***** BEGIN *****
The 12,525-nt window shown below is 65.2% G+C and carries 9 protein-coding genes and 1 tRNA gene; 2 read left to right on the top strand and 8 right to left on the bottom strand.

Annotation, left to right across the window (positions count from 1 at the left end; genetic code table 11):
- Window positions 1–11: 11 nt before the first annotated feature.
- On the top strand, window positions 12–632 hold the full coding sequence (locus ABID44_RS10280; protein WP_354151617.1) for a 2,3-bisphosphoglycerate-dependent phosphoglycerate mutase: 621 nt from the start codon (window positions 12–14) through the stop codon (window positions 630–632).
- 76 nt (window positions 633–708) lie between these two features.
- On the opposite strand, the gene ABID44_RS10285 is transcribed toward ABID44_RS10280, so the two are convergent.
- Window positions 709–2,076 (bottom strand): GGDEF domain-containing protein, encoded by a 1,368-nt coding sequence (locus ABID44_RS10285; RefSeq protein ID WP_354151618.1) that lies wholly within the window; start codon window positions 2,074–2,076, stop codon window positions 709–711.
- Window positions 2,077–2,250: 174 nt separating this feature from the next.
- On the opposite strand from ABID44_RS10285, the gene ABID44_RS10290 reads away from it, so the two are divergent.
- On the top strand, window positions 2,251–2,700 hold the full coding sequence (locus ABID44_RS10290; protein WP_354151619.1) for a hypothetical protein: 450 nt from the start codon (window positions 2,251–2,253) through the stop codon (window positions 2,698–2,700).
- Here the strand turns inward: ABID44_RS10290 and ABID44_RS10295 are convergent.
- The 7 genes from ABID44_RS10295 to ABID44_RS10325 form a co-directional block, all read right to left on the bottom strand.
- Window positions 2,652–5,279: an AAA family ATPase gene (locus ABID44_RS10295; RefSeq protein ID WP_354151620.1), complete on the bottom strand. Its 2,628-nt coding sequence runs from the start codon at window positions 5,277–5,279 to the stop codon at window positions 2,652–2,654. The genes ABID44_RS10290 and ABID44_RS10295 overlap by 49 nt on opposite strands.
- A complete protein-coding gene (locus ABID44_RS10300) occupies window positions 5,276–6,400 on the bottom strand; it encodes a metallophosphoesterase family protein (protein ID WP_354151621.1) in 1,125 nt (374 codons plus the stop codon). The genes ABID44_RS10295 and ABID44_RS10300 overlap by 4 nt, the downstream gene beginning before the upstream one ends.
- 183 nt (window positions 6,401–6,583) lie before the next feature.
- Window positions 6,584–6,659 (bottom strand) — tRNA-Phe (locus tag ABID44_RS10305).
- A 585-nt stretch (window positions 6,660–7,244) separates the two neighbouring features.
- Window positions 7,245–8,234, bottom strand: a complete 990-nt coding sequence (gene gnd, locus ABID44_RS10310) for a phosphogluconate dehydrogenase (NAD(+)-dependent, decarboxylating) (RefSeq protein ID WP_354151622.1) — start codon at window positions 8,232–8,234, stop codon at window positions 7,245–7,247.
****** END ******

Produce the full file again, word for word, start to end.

The 12,525-nt window shown below is 65.2% G+C and carries 9 protein-coding genes and 1 tRNA gene; 2 read left to right on the top strand and 8 right to left on the bottom strand.

Annotation, left to right across the window (positions count from 1 at the left end; genetic code table 11):
- Window positions 1–11: 11 nt before the first annotated feature.
- On the top strand, window positions 12–632 hold the full coding sequence (locus ABID44_RS10280; protein WP_354151617.1) for a 2,3-bisphosphoglycerate-dependent phosphoglycerate mutase: 621 nt from the start codon (window positions 12–14) through the stop codon (window positions 630–632).
- 76 nt (window positions 633–708) lie between these two features.
- On the opposite strand, the gene ABID44_RS10285 is transcribed toward ABID44_RS10280, so the two are convergent.
- Window positions 709–2,076 (bottom strand): GGDEF domain-containing protein, encoded by a 1,368-nt coding sequence (locus ABID44_RS10285; RefSeq protein ID WP_354151618.1) that lies wholly within the window; start codon window positions 2,074–2,076, stop codon window positions 709–711.
- Window positions 2,077–2,250: 174 nt separating this feature from the next.
- On the opposite strand from ABID44_RS10285, the gene ABID44_RS10290 reads away from it, so the two are divergent.
- On the top strand, window positions 2,251–2,700 hold the full coding sequence (locus ABID44_RS10290; protein WP_354151619.1) for a hypothetical protein: 450 nt from the start codon (window positions 2,251–2,253) through the stop codon (window positions 2,698–2,700).
- Here the strand turns inward: ABID44_RS10290 and ABID44_RS10295 are convergent.
- The 7 genes from ABID44_RS10295 to ABID44_RS10325 form a co-directional block, all read right to left on the bottom strand.
- Window positions 2,652–5,279: an AAA family ATPase gene (locus ABID44_RS10295; RefSeq protein ID WP_354151620.1), complete on the bottom strand. Its 2,628-nt coding sequence runs from the start codon at window positions 5,277–5,279 to the stop codon at window positions 2,652–2,654. The genes ABID44_RS10290 and ABID44_RS10295 overlap by 49 nt on opposite strands.
- A complete protein-coding gene (locus ABID44_RS10300) occupies window positions 5,276–6,400 on the bottom strand; it encodes a metallophosphoesterase family protein (protein ID WP_354151621.1) in 1,125 nt (374 codons plus the stop codon). The genes ABID44_RS10295 and ABID44_RS10300 overlap by 4 nt, the downstream gene beginning before the upstream one ends.
- 183 nt (window positions 6,401–6,583) lie before the next feature.
- Window positions 6,584–6,659 (bottom strand) — tRNA-Phe (locus tag ABID44_RS10305).
- A 585-nt stretch (window positions 6,660–7,244) separates the two neighbouring features.
- Window positions 7,245–8,234, bottom strand: a complete 990-nt coding sequence (gene gnd, locus ABID44_RS10310) for a phosphogluconate dehydrogenase (NAD(+)-dependent, decarboxylating) (RefSeq protein ID WP_354151622.1) — start codon at window positions 8,232–8,234, stop codon at window positions 7,245–7,247.